Republicans in Minnesota are buzzing this week, after speculation that Tea Party star and Republican congresswoman from Minnesota, Michele Bachmann may be planning an exploratory committee for a potential 2012 presidential run. This comes just days after former Minnesota Governor Tim Pawlenty announced his own committee. Minnesota’s Republican Party chairman Tony Sutton is calling the potential pool of top tier GOP candidates from in his state, “an embarrassment of the riches.” How might the two candidates fare in a national bid?
Minnesotans have a lot to lose this year if they don’t fill out the 2010 Census: They could lose a congressional seat. The Takeaway talks with a Tom Scheck of Minnesota Public Radio about why the Census matters in Minnesota.
After an initial loss, several recounts, and months of challenges, Al Franken, the humorist turned talk show host turned politician, finally won Minnesota’s Senate race. Republican challenger Norm Coleman conceded the race after Minnesota’s Supreme Court ruled that the recounts were over. The Takeaway talks to Tom Scheck, reporter for Minnesota Public Radio and Polinaut blogger who has seen us all the way through this long race to the U.S. Senate. Also joining the conversation is Jay Newton-Small, Washington reporter for Time Magazine, who will explain the effect on Washington. Can you say "filibuster-proof"?
"Sen. Ted Kennedy of Massachusetts and Sen. Bob Byrd of West Virginia are both on indefinite medical leave. So at best they only have 58 votes."
— Jay Newton-Small debunking the theory that Al Franken gives Democrats 60 votes in the Senate
Al Franken and Norm Coleman face off today in Minnesota Supreme Court as oral arguments start for the selection of junior senator in the land of ten thousand lakes. Norm Coleman's team declared that not all the votes have been counted and that Al Franken did not legally obtain the most votes. But, even if the court rules that no more ballots should be counted, Franken may still not gain the victory. Is he good enough, smart enough and dog-gone-it, do enough people like him to elect him Senator?
To figure out what's at stake for Al Franken and Norm Coleman, The Takeaway talks to Tom Scheck from Minnesota Public Radio.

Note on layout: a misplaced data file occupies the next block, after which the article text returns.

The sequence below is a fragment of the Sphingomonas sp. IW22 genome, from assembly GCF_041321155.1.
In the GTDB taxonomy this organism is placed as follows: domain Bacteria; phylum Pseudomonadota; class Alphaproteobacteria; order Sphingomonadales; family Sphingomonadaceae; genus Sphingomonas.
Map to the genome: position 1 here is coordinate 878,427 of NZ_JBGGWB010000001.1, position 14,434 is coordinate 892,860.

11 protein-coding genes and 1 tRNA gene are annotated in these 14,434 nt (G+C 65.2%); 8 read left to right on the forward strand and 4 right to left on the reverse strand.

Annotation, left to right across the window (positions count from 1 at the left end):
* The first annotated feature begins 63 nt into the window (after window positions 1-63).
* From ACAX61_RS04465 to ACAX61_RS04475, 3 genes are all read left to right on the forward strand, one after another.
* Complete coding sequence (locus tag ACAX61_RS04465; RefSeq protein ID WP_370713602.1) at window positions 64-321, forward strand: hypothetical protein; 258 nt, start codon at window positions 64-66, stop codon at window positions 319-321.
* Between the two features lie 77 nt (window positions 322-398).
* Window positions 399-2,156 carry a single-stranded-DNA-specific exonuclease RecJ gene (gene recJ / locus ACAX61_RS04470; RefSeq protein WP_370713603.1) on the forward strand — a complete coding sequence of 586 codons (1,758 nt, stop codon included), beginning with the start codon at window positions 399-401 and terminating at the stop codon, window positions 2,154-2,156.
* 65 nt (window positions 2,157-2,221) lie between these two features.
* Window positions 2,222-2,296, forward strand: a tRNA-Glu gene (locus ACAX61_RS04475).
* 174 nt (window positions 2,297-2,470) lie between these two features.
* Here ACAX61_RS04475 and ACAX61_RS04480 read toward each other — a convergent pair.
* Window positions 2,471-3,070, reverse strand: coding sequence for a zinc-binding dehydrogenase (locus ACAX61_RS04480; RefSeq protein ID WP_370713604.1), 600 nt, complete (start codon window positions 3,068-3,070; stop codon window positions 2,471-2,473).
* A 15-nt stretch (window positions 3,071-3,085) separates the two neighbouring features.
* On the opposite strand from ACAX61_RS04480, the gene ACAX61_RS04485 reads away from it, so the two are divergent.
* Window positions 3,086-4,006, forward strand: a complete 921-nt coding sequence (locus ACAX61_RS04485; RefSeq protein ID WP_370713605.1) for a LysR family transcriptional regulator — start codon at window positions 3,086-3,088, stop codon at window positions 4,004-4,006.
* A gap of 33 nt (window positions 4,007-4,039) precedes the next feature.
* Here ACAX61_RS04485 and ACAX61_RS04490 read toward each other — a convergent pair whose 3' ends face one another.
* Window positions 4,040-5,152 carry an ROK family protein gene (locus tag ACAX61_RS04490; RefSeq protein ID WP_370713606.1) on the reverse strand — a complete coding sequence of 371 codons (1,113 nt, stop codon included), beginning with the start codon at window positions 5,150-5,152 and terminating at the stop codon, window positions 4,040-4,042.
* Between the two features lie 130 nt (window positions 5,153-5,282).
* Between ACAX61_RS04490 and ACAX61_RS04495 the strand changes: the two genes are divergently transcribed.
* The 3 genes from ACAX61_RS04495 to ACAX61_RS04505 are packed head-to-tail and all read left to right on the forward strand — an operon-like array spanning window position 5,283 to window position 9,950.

A Minnesota state panel is set today to begin a final recount of contested ballots in the state’s epic Senate race between Republican Norm Coleman and Democrat Al Franken. At stake in today’s recount are 387 absentee ballots, which probably won’t be enough to swing the election in Coleman's favor, but Coleman says he's not backing down. The Takeaway talks to Minnesota Public Radio reporter and Polinaut blogger Tom Scheck. Again.
It ain't over till it's over. A day before the 111th Congress convenes, Republican senators are claiming that they will block any attempts to seat Democrat Al Franken, who currently holds a slim lead over Republican incumbent Norm Coleman. Minnesota Public Radio's Tom Scheck returns to The Takeaway to explain what this week will bring for Minnesota politics.
"This could last a couple of months if they choose to and they could actually order another recount." — Minnesota Public Radio's Tom Scheck on the continuing political drama over the Minnesota senate seat
The disputed Minnesota Senate race is now closer that it's ever been. Incumbent Republican Norm Coleman leads Democratic challenger Al Franken by two votes. Late yesterday the Minnesota Supreme Court ruled that improperly rejected absentee ballots should be included in the state's recount. That means the winner will not be declared until the first week of the new year at the earliest. Tom Scheck, a reporter with Minnesota Public Radio, joins The Takeaway with the latest.
“If there’s a lizard people, there’s a flying spaghetti monster.” — Poll workers in Minnesota sorting out the legitimate ballots from the very illegitimate ones.
While the Guinness Book of World Records may not actually have an entry for longest election, many Minnesotans are certain that their Senate race would win. Tom Scheck of Minnesota Public Radio joins The Takeaway to discuss the seemingly never-ending Minnesota Senate race.
As the rest of the U.S. moves on from the 2008 election, Minnesota is still trying to determine who will represent the state in the US Senate. After leading by 215 votes, Republican incumbent Norm Coleman is still in danger of losing his seat to Democrat challenger Al Franken despite Franken’s recent set back over absentee ballots. Now the US Senate’s Majority Leader has stepped into the fray increasing speculation that the Senate may take the rare move of getting involved in a state election. Today The Takeaway talks to Tom Scheck of Minnesota Public Radio as the manual re-count of more than two-point-nine million votes heads into its final days.
While the presidential election is first and foremost in most voters' minds, voters in Minnesota have been witness to the most expensive — and one of the closest — congressional race in the country. Incumbent Republican Senator Norm Coleman and Democratic-Farmer-Labor challenger Al Franken have together raised more than $33 million.